Aldon Morris

Fred Block|Research professor of sociology at U.C. Davis

Professor Aldon Morris Joins CES Advisory Board

The Center for Engaged Scholarship is proud to announce that Professor Aldon Morris from Northwestern University has joined our Advisory Board and will serve as one of our reviewers.  In his new book, The Scholar Denied: W.E.B. Du Bois and the Birth of Modern Sociology (University of California Press), Morris demonstrates the advantages of a social science that is motivated by strong normative commitments.

Morris’ central argument is that Du Bois was the pioneering scholar in the United States who developed an empirical sociology based on rigorous methods and extensive data collection.  Du Bois did this in writing The Philadelphia Negro (1899), and in his extensive research program carried out at Atlanta University from 1897 to 1910.   However, from the start, Du Bois envisioned this scientific project as a means to emancipate African Americans from racial subordination.   He believed that empirical social science could ultimately defeat the “scientific racism” that was then dominant within U.S. universities.

Morris draws a powerful contrast between Du Bois’ approach and that of the Chicago School led by Robert Park.  One part of the argument is that Chicago sociologists embarked on their empirical studies of urban neighborhoods a full decade and a half after Du Bois.  Moreover, Park and his colleagues rarely referenced Du Bois’ pioneering work which helped bolster their questionable claims to founding empirical sociology in the U.S.  But the other part is that Park and his colleagues embraced the idea of “objective” social science.  Morris quotes Park as telling his students that they should not be crusaders: “Their role instead was to be that of the calm, detached scientist who investigates race relations with the same objectivity and detachment with which the zoologist dissects the potato bug.” (114)  [Mary Jo Deegan’s work makes a similar point about Park distancing himself from Jane Addams and other feminist reformers.]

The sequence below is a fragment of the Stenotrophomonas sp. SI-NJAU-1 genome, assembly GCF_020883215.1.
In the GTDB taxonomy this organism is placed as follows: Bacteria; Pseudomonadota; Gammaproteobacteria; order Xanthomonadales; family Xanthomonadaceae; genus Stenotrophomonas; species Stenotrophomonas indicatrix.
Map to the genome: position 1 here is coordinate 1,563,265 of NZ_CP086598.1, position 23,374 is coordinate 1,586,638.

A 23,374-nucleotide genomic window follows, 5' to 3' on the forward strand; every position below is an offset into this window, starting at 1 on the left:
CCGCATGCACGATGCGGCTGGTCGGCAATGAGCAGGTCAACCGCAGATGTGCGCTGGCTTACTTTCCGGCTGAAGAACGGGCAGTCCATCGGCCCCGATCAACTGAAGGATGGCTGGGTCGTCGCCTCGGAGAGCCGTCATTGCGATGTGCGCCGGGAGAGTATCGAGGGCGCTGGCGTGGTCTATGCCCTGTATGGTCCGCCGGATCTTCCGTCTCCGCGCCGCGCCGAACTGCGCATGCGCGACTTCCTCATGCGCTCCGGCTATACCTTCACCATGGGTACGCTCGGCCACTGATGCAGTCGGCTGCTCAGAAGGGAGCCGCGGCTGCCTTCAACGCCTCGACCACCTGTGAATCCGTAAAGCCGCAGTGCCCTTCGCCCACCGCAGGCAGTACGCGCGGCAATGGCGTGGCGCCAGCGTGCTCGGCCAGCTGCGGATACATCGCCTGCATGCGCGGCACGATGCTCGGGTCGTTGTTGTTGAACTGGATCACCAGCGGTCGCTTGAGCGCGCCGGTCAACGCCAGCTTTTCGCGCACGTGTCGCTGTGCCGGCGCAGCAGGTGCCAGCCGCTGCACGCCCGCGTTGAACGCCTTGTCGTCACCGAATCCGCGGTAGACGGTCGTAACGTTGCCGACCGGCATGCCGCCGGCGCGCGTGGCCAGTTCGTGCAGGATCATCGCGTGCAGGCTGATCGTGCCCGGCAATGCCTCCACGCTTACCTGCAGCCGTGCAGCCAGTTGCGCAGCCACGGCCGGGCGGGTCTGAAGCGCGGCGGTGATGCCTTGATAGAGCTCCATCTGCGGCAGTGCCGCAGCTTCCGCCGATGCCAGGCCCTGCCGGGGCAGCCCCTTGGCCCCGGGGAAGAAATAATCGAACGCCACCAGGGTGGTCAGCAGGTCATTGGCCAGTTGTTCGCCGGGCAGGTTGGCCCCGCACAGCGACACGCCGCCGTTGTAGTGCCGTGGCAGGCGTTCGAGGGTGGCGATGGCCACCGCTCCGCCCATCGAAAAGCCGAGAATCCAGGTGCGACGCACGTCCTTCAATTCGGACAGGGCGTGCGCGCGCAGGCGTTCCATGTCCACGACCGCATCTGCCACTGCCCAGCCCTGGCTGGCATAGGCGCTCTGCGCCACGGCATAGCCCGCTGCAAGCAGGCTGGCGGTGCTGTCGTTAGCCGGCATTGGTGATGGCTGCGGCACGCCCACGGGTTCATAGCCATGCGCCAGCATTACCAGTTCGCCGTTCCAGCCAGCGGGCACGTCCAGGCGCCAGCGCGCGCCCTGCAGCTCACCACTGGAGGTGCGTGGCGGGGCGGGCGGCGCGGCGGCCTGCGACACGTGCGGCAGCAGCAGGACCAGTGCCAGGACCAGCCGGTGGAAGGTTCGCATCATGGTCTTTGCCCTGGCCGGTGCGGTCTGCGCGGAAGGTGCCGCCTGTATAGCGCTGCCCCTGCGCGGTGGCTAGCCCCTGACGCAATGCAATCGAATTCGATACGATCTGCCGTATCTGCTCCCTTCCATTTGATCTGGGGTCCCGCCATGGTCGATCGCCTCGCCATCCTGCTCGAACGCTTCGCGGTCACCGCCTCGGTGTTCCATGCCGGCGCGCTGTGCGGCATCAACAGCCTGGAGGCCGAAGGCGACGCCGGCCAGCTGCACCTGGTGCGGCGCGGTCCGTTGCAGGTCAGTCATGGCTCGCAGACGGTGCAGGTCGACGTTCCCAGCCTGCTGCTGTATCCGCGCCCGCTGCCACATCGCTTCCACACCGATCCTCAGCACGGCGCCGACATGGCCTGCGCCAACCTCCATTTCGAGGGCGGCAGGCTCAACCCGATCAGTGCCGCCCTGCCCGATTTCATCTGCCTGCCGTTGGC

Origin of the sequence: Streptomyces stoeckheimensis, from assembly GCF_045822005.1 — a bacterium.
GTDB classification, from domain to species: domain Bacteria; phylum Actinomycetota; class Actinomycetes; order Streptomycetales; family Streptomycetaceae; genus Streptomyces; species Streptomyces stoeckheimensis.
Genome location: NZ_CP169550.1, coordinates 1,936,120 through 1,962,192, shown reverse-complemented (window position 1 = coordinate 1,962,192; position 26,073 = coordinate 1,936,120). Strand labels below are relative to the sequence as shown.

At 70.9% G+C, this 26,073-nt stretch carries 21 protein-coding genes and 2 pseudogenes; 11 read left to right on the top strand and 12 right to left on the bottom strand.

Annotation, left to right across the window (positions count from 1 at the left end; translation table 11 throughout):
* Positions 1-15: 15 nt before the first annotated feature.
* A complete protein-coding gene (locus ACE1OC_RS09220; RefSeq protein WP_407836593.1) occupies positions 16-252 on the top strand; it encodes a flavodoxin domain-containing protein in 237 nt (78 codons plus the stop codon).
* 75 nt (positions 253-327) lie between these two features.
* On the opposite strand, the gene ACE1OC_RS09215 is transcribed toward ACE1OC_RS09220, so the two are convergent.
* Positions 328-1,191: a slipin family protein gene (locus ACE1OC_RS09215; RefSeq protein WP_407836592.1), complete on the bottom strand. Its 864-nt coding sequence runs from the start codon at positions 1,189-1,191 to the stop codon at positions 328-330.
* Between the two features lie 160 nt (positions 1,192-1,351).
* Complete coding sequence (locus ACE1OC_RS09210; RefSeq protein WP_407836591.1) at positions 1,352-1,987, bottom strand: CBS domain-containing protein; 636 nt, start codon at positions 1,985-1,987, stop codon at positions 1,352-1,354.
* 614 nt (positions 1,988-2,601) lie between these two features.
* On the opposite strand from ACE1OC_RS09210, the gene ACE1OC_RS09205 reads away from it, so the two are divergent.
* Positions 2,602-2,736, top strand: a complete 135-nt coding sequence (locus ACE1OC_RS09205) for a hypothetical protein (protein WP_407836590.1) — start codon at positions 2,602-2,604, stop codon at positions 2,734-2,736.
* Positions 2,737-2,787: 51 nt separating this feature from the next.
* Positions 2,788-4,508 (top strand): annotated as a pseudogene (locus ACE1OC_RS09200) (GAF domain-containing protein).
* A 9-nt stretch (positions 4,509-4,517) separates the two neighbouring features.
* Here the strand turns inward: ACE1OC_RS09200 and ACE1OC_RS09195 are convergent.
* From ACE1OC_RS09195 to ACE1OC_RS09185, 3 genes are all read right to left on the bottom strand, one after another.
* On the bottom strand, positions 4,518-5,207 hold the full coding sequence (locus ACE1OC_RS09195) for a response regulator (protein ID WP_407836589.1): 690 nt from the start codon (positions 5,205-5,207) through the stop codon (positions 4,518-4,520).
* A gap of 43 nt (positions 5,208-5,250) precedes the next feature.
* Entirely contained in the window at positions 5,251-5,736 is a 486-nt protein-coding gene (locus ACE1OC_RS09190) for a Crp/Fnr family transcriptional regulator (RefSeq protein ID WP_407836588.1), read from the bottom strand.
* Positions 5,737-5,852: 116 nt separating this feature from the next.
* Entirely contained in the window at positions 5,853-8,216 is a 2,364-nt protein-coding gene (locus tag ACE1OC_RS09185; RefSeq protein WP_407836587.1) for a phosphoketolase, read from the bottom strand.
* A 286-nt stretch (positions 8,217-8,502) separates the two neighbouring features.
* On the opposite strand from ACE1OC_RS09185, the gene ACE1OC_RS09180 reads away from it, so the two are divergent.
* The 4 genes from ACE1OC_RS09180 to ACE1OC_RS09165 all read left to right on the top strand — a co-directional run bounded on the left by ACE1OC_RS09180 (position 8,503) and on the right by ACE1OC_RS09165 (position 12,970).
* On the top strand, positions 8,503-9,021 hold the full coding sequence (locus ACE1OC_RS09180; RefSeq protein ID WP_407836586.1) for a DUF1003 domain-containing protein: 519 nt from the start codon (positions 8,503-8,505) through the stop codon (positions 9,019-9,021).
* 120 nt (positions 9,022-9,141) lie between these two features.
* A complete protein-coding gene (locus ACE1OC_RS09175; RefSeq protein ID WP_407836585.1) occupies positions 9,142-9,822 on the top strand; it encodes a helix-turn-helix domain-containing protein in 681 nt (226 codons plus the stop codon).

But Morris’ point is that Park’s own ideas about race in the 1910’s and 1920’s were anything but objective; they were deeply influenced by the prevailing scientific racism.   Hence, it was the engaged scholar, Du Bois, who anticipated the idea of race as a social construction that serves to justify the subordination of certain groups.  Meanwhile, the “objective” scholar, Robert Park, produced work that was tainted by the biases and preconceptions of his own class and social position.  Over the longer term, it has become obvious that Du Bois’ understanding of race and racism was the more powerful one.  In fact, Morris shows that the key African American scholars of the later Chicago School, E. Franklin Frazier, Horace Cayton, and St. Clair Drake were well aware of their intellectual debt to Du Bois.   In short, Aldon Morris has produced a powerful indictment of “objective” social science and an eloquent defense of engaged scholarship.

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